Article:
Measuring dynamical masses from gas kinematics in simulated high-redshift galaxies. (arXiv:1908.05274v1 [astro-ph.GA])

Measuring dynamical masses from gas kinematics in simulated high-redshift galaxies. (arXiv:1908.05274v1 [astro-ph.GA])
<a href="http://arxiv.org/find/astro-ph/1/au:+Wellons_S/0/1/0/all/0/1">Sarah Wellons</a>, <a href="http://arxiv.org/find/astro-ph/1/au:+Faucher_Giguere_C/0/1/0/all/0/1">Claude-Andr&#xe9; Faucher-Gigu&#xe8;re</a>, <a href="http://arxiv.org/find/astro-ph/1/au:+Angles_Alcazar_D/0/1/0/all/0/1">Daniel Angl&#xe9;s-Alc&#xe1;zar</a>, <a href="http://arxiv.org/find/astro-ph/1/au:+Hayward_C/0/1/0/all/0/1">Christopher C. Hayward</a>, <a href="http://arxiv.org/find/astro-ph/1/au:+Feldmann_R/0/1/0/all/0/1">Robert Feldmann</a>, <a href="http://arxiv.org/find/astro-ph/1/au:+Hopkins_P/0/1/0/all/0/1">Philip F. Hopkins</a>, <a href="http://arxiv.org/find/astro-ph/1/au:+Keres_D/0/1/0/all/0/1">Du&#x161;an Kere&#x161;</a>

Advances in instrumentation have recently extended detailed measurements of
gas kinematics to large samples of high-redshift galaxies. Relative to most
nearby, thin disk galaxies, in which gas rotation accurately traces the
gravitational potential, the interstellar medium (ISM) of z>1 galaxies is
typically more dynamic and exhibits elevated turbulence. If not properly
modeled, these effects can strongly bias dynamical mass measurements. We use
high-resolution FIRE-2 cosmological zoom-in simulations to analyze the physical
effects that must be considered to correctly infer dynamical masses from gas
kinematics. Our analysis covers a wide range of galaxy properties, from
low-redshift Milky-Way-mass galaxies to massive high-redshift galaxies (M_* >
10^11 M_sun at z=1). Selecting only snapshots where a well-ordered disk is
present, we calculate the rotational profile (r) of the cool (10^3.5 K < T < 10^4.5 K) gas and compare it to the circular velocity v_c=sqrt(GM_enc/r) assuming spherical symmetry. In the simulated massive high-redshift galaxies, the gas rotation traces the circular velocity reasonably well at intermediate radii r~1-3 kpc, but the two quantities diverge significantly outside that range. At larger radii, gradients in the turbulent pressure can bias dynamical mass measurements low by ~10-40%. In the interior, the assumption of a spherically-symmetric gravitational potential becomes increasingly poor owing to a massive disk component, reducing the gas rotational velocities by >~10%.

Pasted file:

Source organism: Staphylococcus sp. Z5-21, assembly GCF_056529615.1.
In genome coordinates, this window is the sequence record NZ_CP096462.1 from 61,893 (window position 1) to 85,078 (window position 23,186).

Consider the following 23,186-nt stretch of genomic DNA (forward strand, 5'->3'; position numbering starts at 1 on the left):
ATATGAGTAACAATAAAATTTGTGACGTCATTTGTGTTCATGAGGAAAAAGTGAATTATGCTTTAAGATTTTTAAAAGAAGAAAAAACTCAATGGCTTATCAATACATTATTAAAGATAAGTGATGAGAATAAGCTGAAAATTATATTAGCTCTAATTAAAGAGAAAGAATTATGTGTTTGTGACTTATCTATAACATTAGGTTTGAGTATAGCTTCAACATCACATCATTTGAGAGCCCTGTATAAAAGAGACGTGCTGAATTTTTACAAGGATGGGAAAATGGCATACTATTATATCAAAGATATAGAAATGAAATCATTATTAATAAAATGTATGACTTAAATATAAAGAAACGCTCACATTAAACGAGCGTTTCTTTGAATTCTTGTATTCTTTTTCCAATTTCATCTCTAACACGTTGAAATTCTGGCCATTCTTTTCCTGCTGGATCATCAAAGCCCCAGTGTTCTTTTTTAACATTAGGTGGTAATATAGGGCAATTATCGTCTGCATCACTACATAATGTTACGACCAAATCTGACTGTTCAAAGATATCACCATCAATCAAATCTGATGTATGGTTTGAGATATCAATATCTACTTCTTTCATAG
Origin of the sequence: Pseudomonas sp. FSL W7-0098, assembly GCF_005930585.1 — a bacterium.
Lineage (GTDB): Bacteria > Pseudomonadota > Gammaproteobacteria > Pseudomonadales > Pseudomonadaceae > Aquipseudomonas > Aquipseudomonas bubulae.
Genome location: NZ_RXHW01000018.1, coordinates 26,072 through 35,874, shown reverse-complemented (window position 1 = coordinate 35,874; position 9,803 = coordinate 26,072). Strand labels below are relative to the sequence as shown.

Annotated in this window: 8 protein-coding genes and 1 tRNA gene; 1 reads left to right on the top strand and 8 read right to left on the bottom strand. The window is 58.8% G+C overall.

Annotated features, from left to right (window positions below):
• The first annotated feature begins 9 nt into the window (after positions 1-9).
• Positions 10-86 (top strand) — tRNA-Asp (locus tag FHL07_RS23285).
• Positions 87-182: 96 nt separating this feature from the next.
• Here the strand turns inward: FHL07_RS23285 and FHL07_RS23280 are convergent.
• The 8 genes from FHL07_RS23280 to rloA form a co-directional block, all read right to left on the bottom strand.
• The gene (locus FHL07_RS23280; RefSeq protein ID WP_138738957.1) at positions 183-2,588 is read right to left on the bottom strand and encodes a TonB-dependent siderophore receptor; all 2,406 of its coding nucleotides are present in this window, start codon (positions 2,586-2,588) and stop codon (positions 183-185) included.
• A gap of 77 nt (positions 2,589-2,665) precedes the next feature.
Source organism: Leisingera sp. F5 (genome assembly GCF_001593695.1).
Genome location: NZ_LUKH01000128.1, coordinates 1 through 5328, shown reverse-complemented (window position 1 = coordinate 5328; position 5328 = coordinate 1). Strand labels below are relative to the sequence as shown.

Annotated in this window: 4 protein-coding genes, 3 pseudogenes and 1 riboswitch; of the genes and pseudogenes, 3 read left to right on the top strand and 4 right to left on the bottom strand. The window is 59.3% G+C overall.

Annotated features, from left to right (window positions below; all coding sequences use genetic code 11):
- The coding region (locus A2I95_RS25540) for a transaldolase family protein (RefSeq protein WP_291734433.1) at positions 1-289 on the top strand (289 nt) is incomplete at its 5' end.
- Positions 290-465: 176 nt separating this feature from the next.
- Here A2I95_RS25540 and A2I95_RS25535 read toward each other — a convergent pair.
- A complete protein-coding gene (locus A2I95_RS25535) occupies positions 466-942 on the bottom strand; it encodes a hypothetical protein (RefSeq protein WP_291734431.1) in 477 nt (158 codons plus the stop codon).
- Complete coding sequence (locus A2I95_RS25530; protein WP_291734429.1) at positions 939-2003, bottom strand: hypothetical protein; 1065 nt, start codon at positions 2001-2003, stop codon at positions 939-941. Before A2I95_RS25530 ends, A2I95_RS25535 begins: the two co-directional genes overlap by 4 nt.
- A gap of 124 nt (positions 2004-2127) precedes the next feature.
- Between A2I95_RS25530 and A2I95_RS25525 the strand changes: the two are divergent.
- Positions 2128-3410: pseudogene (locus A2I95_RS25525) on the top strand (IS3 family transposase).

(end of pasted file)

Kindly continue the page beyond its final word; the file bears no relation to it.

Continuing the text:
Finally, in the interior and exterior, the gas’ motion can be significantly
non-circular due to e.g. bars, satellites, and inflows/outflows. We discuss the
accuracy of commonly-used analytic models for pressure gradients (or
“asymmetric drift”) in the ISM of high-redshift galaxies.

Advances in instrumentation have recently extended detailed measurements of
gas kinematics to large samples of high-redshift galaxies. Relative to most
nearby, thin disk galaxies, in which gas rotation accurately traces the
gravitational potential, the interstellar medium (ISM) of z>1 galaxies is
typically more dynamic and exhibits elevated turbulence. If not properly
modeled, these effects can strongly bias dynamical mass measurements. We use
high-resolution FIRE-2 cosmological zoom-in simulations to analyze the physical
effects that must be considered to correctly infer dynamical masses from gas
kinematics. Our analysis covers a wide range of galaxy properties, from
low-redshift Milky-Way-mass galaxies to massive high-redshift galaxies (M_* >
10^11 M_sun at z=1). Selecting only snapshots where a well-ordered disk is
present, we calculate the rotational profile <v_phi>(r) of the cool (10^3.5 K <
T < 10^4.5 K) gas and compare it to the circular velocity v_c=sqrt(GM_enc/r)
assuming spherical symmetry. In the simulated massive high-redshift galaxies,
the gas rotation traces the circular velocity reasonably well at intermediate
radii r~1-3 kpc, but the two quantities diverge significantly outside that
range. At larger radii, gradients in the turbulent pressure can bias dynamical
mass measurements low by ~10-40%. In the interior, the assumption of a
spherically-symmetric gravitational potential becomes increasingly poor owing
to a massive disk component, reducing the gas rotational velocities by >~10%.
Finally, in the interior and exterior, the gas’ motion can be significantly
non-circular due to e.g. bars, satellites, and inflows/outflows. We discuss the
accuracy of commonly-used analytic models for pressure gradients (or
“asymmetric drift”) in the ISM of high-redshift galaxies.

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